We are back from our vacation in l’Ariege. Every year we visit Clotilde’s aunt, Tiny, in her summer home. We are always warmly welcomed and treated to the local products and great conversation. It is a lovely region with magnificent landscapes. In France meals are more than a moment when you fill up on your energetic needs. They represent moments in the day in which you sit together to share and converse. To honor such occasions, we decided to try a “poulet au foin” (chicken cooked in hay). We followed Alain Passard’s chicken recipe.
- 1 chicken (organic, grass fed)
- 1 cast iron simmer pot
- A bit of salted butter
- Olive oil
The cast iron simmer pot is essential in this recipe because it retains heat very well. You will need a chicken that weighs about 1,6 kg. It is important that the chicken does not have too much muscle. I think the one we used had run a bit too much in its life so the meat was not as tender was we had hoped. We used hay that we found in a nearby field. In the recipe, Alain Passard uses fresh hay in from april. We used hay that was more advanced so the flavor was different I imagine. I think hay from april is more fresh and has more of a grass taste whereas hay in august has a woodier taste to it.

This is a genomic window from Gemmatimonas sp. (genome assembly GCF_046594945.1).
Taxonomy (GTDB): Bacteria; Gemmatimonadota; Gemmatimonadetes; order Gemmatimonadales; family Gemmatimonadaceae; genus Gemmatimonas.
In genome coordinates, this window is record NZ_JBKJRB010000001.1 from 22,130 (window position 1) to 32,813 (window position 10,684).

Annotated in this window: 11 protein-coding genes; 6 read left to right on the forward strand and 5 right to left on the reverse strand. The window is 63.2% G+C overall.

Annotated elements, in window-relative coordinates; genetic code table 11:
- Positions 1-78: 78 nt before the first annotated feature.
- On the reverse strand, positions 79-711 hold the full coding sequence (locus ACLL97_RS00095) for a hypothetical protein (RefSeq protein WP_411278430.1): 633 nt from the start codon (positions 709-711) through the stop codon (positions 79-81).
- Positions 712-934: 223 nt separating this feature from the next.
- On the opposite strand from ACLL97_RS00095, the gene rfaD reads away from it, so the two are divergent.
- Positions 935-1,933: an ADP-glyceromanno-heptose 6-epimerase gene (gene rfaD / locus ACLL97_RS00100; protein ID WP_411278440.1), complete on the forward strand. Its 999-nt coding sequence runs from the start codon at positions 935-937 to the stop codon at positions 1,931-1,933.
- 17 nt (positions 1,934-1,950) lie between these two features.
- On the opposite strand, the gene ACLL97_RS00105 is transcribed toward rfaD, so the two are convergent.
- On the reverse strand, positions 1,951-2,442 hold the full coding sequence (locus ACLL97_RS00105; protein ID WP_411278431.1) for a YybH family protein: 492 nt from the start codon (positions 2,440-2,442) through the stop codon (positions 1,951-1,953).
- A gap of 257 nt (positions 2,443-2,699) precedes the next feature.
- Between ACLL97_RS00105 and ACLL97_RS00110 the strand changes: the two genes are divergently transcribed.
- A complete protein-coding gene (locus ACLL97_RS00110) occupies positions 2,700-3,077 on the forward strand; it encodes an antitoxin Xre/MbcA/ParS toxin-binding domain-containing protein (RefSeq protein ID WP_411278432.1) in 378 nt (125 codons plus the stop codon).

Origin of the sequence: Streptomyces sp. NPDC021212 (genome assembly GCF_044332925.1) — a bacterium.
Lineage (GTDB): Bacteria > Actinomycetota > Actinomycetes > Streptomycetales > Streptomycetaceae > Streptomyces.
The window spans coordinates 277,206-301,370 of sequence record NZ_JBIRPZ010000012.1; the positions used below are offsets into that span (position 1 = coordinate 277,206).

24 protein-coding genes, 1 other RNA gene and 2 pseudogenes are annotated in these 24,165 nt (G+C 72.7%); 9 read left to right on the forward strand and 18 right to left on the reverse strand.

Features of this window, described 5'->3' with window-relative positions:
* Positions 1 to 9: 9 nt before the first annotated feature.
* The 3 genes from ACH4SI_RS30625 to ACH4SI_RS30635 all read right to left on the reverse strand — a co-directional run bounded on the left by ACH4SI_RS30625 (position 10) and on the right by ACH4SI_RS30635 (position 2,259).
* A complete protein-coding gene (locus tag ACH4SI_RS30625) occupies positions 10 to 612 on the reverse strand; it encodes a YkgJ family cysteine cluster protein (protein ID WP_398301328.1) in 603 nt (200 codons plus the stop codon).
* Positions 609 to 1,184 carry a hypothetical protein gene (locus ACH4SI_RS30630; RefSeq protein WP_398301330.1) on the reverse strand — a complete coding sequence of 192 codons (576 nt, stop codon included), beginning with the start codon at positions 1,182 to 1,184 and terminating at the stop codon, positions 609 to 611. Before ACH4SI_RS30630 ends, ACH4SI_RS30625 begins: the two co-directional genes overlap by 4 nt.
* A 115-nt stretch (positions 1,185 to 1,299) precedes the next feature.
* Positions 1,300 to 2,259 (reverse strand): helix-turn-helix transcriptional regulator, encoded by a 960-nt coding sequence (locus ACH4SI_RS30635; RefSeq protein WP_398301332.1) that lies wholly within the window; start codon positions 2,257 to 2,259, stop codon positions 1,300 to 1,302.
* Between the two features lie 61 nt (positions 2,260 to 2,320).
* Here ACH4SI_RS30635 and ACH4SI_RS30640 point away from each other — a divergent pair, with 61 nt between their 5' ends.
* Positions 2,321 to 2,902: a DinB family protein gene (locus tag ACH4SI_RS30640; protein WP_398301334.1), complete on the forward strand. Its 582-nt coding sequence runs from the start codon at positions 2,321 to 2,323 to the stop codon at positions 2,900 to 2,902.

Preheat the oven at 190˚C. Place hay in the cast iron pot and form a nest. Make sure the pot is covered with the hay. Add salt and pepper inside of the chicken. Then place the chicken in the hay and cover with hay. Add a bit of olive oil on the skin of the chicken.
Use about 125 grams of flour and progressively add warm water to form dough. The dough will be used to seal the lid of the cast iron pot to retain all the chicken’s flavors. Close the lid of the cast iron pot and seal with dough. Place in oven for 1 hour.
Remove from oven and let sit with the cooked dough keep all those delicious flavors in the pot. After 40 minutes, remove dough and place a bit of salted butter on the top of the chicken and serve. You will impress you guests with this phenomenal recipe.
Video recipe of the genius himself (Alain Passard) here :